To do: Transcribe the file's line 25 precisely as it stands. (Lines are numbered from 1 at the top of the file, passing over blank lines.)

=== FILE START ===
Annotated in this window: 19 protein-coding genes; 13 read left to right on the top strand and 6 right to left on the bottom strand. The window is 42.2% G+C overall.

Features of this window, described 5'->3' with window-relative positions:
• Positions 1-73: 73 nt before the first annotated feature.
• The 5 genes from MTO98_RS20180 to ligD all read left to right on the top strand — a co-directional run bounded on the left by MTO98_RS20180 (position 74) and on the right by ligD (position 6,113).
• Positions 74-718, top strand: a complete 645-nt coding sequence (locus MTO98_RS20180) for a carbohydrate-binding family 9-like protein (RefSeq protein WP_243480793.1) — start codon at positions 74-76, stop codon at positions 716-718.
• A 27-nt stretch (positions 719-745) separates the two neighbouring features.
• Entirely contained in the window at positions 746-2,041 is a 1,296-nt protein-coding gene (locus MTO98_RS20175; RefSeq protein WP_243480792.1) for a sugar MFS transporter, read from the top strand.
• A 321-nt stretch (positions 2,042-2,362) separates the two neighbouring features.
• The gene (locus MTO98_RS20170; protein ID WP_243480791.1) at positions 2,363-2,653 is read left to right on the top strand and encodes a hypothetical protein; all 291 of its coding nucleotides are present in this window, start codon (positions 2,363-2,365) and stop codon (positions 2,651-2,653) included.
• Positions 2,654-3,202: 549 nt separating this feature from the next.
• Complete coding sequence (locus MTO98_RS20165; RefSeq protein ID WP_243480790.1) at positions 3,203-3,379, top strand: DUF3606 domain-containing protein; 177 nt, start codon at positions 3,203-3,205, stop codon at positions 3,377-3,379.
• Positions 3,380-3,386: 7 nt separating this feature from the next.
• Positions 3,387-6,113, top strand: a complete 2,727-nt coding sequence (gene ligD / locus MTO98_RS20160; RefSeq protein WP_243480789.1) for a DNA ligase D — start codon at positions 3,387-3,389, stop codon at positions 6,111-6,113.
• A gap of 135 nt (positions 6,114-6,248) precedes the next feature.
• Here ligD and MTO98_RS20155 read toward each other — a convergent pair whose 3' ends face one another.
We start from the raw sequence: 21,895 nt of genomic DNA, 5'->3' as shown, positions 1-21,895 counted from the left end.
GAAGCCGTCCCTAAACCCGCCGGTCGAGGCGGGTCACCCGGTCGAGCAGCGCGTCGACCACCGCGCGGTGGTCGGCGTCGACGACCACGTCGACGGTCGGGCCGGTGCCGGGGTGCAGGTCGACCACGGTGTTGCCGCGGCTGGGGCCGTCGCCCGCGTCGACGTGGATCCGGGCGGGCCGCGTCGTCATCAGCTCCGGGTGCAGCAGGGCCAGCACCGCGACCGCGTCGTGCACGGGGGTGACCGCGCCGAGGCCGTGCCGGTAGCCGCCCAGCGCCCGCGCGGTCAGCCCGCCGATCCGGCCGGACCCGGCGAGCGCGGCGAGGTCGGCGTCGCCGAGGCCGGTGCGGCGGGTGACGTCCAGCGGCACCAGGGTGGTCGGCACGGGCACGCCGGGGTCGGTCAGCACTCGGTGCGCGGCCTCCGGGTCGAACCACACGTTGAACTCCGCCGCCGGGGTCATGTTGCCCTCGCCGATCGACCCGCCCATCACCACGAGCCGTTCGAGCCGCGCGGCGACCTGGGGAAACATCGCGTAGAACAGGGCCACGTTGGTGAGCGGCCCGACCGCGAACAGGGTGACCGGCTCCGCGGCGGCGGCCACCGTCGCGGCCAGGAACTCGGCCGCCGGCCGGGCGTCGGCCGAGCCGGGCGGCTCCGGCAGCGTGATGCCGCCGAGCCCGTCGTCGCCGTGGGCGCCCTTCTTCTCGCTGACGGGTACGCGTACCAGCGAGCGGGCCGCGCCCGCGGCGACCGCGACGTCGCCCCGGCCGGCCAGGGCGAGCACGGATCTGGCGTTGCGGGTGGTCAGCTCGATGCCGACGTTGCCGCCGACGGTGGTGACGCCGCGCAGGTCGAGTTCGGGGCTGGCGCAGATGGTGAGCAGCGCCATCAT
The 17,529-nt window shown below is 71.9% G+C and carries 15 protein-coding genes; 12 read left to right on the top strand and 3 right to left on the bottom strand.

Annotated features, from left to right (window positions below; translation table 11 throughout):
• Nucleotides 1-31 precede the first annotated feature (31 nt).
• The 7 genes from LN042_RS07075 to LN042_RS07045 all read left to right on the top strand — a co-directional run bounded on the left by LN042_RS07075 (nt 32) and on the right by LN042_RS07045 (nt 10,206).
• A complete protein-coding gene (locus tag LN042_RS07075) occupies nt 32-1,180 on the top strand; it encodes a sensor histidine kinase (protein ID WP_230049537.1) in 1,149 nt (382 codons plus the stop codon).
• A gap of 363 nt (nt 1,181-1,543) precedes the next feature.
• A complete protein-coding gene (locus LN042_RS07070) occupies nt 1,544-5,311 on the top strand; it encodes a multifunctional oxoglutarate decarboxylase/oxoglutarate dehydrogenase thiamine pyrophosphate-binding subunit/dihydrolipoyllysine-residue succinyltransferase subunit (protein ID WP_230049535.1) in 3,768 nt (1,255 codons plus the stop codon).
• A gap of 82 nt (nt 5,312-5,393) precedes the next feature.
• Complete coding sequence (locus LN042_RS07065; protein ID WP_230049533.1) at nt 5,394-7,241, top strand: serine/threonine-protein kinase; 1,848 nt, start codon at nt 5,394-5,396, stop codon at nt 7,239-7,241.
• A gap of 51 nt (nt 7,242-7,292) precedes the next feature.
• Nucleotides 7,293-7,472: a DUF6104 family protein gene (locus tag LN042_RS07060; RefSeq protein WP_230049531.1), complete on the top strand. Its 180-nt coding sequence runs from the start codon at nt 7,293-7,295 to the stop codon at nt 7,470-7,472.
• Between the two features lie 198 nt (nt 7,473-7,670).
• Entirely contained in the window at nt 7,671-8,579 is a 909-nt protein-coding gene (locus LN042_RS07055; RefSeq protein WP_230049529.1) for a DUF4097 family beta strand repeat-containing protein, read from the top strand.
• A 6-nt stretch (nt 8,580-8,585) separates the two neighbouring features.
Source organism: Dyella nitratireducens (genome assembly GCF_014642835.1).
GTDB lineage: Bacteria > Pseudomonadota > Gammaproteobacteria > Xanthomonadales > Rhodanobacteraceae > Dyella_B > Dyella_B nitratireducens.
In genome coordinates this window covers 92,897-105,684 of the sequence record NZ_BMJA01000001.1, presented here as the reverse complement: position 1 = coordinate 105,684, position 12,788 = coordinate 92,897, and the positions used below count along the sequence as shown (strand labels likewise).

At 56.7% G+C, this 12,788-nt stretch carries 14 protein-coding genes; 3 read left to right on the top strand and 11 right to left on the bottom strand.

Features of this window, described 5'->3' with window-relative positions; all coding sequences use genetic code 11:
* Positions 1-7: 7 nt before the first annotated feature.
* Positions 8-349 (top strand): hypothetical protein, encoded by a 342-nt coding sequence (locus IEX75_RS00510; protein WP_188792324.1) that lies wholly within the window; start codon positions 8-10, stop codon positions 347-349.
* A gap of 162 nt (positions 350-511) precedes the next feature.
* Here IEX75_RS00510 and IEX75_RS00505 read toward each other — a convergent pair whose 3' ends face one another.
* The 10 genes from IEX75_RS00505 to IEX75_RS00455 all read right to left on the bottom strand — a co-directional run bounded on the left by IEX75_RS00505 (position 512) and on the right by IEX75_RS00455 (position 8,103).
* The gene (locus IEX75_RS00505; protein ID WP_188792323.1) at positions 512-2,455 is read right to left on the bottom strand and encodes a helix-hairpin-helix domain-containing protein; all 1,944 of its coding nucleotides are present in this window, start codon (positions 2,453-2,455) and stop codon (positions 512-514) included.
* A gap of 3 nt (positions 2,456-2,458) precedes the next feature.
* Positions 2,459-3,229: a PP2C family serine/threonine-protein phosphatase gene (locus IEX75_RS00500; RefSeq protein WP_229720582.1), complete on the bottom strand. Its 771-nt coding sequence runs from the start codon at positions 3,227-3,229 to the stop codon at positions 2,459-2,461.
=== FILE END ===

• A gap of 82 nt (nt 5,312-5,393) precedes the next feature.